Global Edition

 

What’s your problem?

12.10am 15th April 2005 - People

Pornographic playing cards, buggy bans, where to put barbed wire fences, the treatment of part-time bar staff and the consequences of members behaving badly are just some of the legal queries the National Golf Clubs Advisory Association answers on a daily basis.
The NGCAA provides a round the clock legal hotline for its 1,200 members and Michael Shaw is the man who provides the answers. A lawyer by profession, Shaw became national secretary of the Association in 2001. The non-profit making NGCAA was formed in 1922 to provide legal and administrative advice and support for its member golf clubs.
Members pay a small annual subscription fee to provide the service and they own all the Association’s assets. Tim Yeo and Sam Torrance recently became high profile vice-presidents. The Association is also actively supported by the R&A and the Home Golf Unions.
“Our members range from the most prestigious of golf clubs to the smallest. Regardless of size they all face the same legal issues and we are simply here to help,” Shaw explains.
Shaw was a vocal fierce critic of new licensing regulations that have hiked up costs for golf clubs: “I receive calls every day from clubs who are struggling with their understanding of the new licensing laws. It’s hardly surprising. The powers that be haven‘t made it easy for law-abiding golf clubs.”
So, aside from the controversial licensing laws what sort of other legal queries do golf clubs have?
“On an average day, I‘ll get thirty calls and almost as many email queries from secretaries or committee members who need a legal point clarifying before pursuing with a project. It could be a boundary dispute, a membership or an employment law issue. One young employee at a golf club was caught playing with pornographic playing cards, which outraged the members. Clubs need to know where they stand with regards to disciplining people. Could he be fired? Could we suspend him? That kind of thing.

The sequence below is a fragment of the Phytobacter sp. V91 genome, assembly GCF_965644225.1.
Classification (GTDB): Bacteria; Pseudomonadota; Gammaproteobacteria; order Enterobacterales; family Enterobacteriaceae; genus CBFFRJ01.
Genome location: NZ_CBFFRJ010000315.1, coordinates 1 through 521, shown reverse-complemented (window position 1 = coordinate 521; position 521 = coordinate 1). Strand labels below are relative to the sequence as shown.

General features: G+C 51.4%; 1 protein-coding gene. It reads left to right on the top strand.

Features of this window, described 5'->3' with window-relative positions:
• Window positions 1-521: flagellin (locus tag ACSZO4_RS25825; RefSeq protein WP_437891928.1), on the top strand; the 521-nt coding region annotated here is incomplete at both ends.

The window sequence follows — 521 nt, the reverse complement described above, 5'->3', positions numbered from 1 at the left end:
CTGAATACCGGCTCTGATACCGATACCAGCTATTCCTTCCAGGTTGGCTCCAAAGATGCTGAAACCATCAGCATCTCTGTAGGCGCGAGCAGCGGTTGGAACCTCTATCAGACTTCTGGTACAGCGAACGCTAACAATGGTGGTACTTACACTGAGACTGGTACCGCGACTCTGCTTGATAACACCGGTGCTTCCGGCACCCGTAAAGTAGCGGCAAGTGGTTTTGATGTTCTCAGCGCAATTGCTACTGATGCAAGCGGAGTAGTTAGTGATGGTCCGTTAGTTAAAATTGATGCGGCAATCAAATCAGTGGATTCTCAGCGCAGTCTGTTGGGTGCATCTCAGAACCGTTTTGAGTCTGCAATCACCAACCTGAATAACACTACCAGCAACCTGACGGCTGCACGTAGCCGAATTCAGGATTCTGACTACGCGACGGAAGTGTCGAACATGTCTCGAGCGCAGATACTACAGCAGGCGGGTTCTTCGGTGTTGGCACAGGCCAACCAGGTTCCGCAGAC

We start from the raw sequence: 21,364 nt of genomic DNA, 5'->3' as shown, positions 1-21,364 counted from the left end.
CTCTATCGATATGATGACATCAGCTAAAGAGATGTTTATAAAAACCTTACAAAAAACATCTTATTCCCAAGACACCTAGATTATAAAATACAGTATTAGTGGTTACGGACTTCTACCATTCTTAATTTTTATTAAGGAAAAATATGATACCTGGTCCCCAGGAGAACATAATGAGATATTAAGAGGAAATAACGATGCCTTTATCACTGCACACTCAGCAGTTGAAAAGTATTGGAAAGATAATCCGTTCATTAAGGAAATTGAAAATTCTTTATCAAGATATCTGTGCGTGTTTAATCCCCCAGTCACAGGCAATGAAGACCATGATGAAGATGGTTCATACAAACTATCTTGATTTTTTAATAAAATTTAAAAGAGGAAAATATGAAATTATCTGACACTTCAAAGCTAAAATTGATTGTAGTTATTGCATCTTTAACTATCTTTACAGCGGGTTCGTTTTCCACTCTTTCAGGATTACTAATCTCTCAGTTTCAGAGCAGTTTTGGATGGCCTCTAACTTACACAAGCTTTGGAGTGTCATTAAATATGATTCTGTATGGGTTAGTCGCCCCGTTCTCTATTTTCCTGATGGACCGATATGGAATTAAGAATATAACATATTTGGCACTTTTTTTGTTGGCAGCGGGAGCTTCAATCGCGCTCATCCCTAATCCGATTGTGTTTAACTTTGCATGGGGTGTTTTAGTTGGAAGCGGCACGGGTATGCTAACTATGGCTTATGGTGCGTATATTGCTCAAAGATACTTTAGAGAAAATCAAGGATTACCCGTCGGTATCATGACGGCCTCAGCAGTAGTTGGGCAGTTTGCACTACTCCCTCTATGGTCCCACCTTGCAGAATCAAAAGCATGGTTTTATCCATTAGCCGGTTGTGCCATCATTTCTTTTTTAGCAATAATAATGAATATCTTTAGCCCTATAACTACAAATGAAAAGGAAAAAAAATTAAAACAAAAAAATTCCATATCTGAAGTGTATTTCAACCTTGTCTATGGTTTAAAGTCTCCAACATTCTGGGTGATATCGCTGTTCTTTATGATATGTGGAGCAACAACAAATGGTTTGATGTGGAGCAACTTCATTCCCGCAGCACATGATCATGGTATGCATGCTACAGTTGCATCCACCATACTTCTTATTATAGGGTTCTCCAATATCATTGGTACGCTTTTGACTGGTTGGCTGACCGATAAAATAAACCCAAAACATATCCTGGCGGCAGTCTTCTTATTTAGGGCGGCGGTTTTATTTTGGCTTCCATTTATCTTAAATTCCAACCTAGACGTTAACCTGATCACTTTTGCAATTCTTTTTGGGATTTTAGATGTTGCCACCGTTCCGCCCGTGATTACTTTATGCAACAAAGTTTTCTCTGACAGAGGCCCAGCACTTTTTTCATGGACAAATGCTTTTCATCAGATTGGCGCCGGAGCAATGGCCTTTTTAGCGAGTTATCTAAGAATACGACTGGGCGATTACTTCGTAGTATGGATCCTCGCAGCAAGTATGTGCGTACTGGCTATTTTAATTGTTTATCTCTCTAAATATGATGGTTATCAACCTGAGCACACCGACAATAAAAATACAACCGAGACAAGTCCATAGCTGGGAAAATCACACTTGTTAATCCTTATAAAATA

“Clubs face similar problems from time to time with their membership, can a member be suspended or perhaps expelled?
“More commonly, visits from health and safety officers, trading standards officers and all manner of bureaucrats who want to know the ins and outs of our golf clubs take up a great deal of time. It’s my job to make sure our members know the law so they can comply with it. If they have any problems, they know they can just give us a call.
“Other issues include the treatment of transsexual members, how to legally introduce buggy bans and trespassers being hit by golf balls. All these have legal implications and if not handled properly can involve the clubs in expensive litigation.”
www.ngcaa.org.uk

       

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